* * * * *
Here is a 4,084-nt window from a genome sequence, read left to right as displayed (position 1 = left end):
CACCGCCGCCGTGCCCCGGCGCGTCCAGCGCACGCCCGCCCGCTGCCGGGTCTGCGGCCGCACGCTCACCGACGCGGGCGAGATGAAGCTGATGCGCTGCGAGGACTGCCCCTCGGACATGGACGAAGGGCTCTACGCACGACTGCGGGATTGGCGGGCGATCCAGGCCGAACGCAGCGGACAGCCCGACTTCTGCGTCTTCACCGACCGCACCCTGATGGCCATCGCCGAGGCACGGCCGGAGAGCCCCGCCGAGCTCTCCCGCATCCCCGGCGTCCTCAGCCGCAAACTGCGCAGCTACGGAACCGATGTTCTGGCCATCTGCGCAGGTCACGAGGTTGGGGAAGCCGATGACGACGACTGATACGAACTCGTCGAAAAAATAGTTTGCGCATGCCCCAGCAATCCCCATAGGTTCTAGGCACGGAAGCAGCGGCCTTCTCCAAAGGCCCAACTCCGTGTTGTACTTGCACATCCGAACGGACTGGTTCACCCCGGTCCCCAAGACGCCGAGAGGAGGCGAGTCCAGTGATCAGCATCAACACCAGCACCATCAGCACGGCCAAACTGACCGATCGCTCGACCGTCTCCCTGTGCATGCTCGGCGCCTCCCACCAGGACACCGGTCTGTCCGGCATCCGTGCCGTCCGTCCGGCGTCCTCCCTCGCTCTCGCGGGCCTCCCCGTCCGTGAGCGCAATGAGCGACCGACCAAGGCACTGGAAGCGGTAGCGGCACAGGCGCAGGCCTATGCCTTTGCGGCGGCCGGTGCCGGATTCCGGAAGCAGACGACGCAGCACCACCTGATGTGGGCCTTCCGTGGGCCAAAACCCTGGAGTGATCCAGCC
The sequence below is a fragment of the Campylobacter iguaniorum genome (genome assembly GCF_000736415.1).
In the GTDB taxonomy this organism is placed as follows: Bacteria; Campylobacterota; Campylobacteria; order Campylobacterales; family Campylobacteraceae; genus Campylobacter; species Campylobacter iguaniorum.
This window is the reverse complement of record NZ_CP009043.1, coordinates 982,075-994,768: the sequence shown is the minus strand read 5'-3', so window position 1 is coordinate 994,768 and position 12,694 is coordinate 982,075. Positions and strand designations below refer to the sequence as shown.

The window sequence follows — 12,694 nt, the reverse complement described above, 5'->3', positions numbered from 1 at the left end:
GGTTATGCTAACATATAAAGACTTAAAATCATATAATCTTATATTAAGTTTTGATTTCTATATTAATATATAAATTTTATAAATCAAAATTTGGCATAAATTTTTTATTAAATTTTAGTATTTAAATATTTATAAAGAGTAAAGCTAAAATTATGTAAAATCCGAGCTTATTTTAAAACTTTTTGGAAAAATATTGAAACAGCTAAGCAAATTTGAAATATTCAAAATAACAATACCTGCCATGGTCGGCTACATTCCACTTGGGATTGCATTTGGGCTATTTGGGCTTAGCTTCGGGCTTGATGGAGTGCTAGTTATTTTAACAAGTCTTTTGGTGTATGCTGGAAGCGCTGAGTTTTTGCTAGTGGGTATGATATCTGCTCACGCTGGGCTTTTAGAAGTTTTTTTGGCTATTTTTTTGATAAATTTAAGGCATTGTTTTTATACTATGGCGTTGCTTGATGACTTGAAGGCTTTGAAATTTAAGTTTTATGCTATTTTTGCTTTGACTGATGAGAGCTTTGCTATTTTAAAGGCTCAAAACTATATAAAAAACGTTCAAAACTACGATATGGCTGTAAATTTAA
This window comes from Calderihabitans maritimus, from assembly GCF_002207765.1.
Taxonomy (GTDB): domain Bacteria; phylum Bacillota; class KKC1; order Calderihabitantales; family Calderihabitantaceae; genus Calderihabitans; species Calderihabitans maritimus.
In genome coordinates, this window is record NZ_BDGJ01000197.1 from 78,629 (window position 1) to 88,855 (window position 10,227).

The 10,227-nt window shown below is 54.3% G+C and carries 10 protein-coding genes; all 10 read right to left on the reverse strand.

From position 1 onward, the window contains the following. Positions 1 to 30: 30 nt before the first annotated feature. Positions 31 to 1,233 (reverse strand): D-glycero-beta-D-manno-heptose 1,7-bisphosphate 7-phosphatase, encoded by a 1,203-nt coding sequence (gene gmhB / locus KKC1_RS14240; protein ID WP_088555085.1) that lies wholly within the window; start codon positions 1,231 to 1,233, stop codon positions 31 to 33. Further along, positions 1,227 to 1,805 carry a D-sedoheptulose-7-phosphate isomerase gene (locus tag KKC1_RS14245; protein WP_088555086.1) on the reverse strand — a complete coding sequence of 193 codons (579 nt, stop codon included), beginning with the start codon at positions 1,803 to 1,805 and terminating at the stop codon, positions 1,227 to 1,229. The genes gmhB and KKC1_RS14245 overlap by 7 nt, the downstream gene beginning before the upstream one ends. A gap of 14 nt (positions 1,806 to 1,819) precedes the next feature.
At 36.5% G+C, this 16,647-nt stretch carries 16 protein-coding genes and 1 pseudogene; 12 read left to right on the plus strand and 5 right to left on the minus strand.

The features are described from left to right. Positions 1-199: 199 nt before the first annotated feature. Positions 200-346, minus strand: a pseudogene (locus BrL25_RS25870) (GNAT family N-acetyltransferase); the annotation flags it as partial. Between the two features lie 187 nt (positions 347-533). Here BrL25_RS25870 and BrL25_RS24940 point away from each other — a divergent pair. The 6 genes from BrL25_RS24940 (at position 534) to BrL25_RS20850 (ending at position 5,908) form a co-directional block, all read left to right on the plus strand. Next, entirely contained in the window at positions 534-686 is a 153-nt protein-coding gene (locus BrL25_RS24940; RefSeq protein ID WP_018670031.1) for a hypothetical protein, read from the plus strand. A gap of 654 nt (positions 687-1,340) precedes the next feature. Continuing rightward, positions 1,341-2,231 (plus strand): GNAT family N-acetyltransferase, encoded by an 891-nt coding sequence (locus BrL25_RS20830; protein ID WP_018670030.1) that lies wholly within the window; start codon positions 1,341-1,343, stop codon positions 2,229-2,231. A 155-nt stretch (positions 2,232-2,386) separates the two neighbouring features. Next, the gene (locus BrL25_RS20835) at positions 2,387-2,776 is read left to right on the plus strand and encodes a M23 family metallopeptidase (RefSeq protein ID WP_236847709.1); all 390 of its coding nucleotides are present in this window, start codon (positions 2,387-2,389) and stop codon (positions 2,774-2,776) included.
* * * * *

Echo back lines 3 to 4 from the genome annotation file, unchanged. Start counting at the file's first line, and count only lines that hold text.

The sequence below is a fragment of the Campylobacter iguaniorum genome (genome assembly GCF_000736415.1).
In the GTDB taxonomy this organism is placed as follows: Bacteria; Campylobacterota; Campylobacteria; order Campylobacterales; family Campylobacteraceae; genus Campylobacter; species Campylobacter iguaniorum.